Sleep cycles are based on the complex interaction between light and a person’s internal clock. Most fall into a similar eight-hour “chronotype” (personal sleep-wake pattern) that fits right in with the standard social clock on which most everyone operates. Although these rules hold true for most, there are some individuals whose behaviors lie outside of the normal societal sleep-wake cycle and can never quite synch up. These people are known to have “social jet lag” and this condition is primarily caused by a mild malfunction of their internal clocks.
But, for the visually impaired or blind, frequently the problem isn’t their internal clocks but their ability to perceive light. Being that the body’s sensitivity to light goes a long way towards releasing the proper chemicals to fall asleep and when to wake, blind people are prone to have a serious problem regulating their sleep-wake cycle.
Just how important is the ability to sense light to keeping a consistent sleep-wake schedule? Recent research shows that up to 70% of visually-impaired people suffer from a circadian rhythm disorder known as Non-24. People who suffer from Non-24 have a sleep wake-cycle that isn’t 24 hours. Although most people’s clocks do run over the standard 24 hours, light exposure helps to re-calibrate their cycle on a daily basis. For some visually-impaired individuals this reset mechanism does not exist.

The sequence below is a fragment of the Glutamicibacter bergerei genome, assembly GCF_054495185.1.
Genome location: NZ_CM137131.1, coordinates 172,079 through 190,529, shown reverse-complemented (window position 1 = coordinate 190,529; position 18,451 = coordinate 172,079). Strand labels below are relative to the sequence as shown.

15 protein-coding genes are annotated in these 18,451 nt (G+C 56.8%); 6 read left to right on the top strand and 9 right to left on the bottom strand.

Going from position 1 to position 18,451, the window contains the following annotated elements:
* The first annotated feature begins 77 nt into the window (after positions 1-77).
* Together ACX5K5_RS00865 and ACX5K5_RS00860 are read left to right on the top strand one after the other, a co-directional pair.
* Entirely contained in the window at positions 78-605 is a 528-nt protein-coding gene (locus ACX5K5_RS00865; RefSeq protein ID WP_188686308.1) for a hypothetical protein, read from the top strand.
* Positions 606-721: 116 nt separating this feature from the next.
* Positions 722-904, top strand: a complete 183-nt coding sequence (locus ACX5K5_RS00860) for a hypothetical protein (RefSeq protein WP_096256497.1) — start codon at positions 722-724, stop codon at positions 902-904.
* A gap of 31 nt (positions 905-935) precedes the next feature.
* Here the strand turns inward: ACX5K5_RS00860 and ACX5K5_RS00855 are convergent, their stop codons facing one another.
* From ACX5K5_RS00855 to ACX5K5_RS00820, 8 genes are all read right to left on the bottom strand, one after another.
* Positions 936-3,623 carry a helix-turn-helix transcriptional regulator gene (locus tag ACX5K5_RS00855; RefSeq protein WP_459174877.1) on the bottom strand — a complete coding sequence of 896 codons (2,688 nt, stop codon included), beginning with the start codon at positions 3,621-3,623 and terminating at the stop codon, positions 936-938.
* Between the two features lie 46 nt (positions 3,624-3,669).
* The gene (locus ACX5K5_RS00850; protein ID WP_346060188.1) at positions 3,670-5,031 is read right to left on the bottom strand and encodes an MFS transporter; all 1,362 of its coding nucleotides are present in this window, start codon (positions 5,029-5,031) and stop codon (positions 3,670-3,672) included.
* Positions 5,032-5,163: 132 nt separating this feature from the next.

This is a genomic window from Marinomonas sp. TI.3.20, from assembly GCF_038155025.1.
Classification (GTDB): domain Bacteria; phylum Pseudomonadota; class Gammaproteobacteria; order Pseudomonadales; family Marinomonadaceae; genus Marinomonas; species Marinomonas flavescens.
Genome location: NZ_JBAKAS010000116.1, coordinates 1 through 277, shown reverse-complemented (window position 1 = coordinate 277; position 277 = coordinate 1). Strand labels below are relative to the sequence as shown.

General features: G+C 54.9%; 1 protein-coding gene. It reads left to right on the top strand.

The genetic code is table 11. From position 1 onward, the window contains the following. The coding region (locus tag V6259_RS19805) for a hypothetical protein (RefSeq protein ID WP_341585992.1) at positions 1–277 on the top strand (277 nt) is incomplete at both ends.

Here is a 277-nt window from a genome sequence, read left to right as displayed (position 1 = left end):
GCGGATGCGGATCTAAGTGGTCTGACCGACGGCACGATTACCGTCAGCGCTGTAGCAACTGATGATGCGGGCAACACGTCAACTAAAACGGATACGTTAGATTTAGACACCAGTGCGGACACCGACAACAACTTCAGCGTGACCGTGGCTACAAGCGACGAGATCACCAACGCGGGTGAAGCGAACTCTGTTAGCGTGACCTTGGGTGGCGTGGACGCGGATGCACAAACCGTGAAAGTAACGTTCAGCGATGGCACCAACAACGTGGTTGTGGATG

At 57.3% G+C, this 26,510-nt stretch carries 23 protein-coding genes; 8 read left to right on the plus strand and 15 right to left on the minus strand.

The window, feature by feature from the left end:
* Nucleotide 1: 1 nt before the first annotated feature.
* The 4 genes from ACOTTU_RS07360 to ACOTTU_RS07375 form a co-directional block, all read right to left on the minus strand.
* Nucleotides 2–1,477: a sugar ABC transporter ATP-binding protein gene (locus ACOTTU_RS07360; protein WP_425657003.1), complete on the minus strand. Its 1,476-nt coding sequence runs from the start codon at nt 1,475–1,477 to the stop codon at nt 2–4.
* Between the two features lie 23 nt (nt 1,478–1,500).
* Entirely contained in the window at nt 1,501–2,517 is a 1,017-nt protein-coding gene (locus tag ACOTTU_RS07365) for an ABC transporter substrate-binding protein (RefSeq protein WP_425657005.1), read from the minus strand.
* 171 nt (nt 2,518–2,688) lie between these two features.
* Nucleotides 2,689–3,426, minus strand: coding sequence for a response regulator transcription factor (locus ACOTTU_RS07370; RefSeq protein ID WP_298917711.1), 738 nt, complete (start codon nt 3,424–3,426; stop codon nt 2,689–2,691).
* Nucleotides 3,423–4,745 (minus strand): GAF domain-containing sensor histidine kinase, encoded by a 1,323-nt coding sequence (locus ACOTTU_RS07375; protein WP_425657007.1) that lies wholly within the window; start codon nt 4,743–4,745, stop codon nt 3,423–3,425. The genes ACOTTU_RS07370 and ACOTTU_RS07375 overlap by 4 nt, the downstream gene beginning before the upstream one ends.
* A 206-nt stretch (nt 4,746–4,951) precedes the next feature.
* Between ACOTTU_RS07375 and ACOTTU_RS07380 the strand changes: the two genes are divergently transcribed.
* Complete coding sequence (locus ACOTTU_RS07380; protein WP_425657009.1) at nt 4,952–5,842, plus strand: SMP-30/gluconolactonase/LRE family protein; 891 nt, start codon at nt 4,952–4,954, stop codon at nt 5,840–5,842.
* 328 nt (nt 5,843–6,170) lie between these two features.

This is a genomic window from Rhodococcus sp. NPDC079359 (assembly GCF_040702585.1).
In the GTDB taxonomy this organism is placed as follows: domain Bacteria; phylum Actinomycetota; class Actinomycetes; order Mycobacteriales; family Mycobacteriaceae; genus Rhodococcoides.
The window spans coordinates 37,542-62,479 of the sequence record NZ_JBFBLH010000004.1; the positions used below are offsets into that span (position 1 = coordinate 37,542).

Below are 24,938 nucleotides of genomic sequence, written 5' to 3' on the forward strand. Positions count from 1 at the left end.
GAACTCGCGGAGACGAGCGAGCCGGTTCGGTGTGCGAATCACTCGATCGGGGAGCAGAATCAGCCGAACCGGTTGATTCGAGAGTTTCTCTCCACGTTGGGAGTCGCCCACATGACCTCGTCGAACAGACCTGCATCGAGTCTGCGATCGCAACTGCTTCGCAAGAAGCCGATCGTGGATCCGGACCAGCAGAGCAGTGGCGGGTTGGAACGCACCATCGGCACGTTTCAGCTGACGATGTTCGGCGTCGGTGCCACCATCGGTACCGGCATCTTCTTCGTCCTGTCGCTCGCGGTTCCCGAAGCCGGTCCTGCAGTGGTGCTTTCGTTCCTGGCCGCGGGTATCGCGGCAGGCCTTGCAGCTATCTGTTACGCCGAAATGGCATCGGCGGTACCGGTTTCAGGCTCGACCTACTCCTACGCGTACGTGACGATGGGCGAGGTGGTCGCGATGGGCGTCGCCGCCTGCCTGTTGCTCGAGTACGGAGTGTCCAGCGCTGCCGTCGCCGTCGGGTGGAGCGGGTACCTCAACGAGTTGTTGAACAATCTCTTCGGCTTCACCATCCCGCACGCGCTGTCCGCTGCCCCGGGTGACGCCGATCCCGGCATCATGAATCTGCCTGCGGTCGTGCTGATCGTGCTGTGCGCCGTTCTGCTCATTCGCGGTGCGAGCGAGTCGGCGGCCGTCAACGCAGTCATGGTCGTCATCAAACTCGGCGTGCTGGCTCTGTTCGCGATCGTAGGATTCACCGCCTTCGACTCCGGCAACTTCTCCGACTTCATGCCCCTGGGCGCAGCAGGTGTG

When the visually impaired suffer from Non-24, they’re thrown off their sleep schedule constantly. Bedtimes may come later and later and if wake times stay the same, the person will become increasingly sleep-deprived and unable to perform their regular jobs or attend to social commitments. The result is a permanent feeling of jet lag and a sleep schedule that completely reverses every so often.
To treat this issue, patients are put on a regular dosage of synthetic versions of the hormone melatonin which works to drag forward the onset of sleep by convincing the body that it is, indeed, nighttime. As research grows, pharmaceutical companies are working on a new drug called tasimelteon. The drug, which is intended to treat Non-24 and other circadian-rhythm sleep disorders, is being developed by Washington D.C.-based Vanda Pharmaceuticals. Although the drug is yet to be made available to doctors, hopes are that it will help people regulate their sleep cycles without counteracting any medications or leaving the user feeling tired or “hung over” the next morning. Non-24 is a serious health issue and its study highlights human light dependency and how its inextricably linked to how we perceive time.